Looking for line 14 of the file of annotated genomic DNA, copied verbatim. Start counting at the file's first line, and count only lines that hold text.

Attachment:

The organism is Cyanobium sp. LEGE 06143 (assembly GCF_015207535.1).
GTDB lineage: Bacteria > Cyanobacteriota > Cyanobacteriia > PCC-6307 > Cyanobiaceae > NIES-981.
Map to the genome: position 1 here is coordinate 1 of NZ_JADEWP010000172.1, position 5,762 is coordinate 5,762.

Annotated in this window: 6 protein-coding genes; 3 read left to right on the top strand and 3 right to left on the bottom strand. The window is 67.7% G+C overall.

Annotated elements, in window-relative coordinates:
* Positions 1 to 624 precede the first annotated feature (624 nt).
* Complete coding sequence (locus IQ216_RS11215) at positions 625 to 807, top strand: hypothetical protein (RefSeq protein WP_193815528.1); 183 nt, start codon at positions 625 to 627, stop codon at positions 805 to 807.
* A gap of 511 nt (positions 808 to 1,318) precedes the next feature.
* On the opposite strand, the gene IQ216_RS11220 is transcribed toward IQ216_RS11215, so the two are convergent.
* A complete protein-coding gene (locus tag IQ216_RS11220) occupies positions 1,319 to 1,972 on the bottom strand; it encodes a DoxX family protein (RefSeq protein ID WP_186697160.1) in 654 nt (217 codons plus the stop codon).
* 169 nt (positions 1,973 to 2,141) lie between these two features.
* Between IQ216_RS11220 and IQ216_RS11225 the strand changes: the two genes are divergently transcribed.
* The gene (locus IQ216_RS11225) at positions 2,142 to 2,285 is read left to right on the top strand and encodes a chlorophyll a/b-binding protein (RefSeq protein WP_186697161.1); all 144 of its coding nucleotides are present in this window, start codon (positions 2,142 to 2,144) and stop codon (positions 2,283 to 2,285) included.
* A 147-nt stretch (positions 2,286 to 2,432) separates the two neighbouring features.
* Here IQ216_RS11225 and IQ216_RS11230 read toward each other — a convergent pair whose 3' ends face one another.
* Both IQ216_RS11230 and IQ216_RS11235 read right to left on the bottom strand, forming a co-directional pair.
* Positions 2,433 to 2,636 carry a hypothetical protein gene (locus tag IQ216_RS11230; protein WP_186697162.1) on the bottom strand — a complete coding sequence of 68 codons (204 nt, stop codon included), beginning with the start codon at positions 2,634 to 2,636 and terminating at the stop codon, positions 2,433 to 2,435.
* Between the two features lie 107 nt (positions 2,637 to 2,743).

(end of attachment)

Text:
* A 147-nt stretch (positions 2,286 to 2,432) separates the two neighbouring features.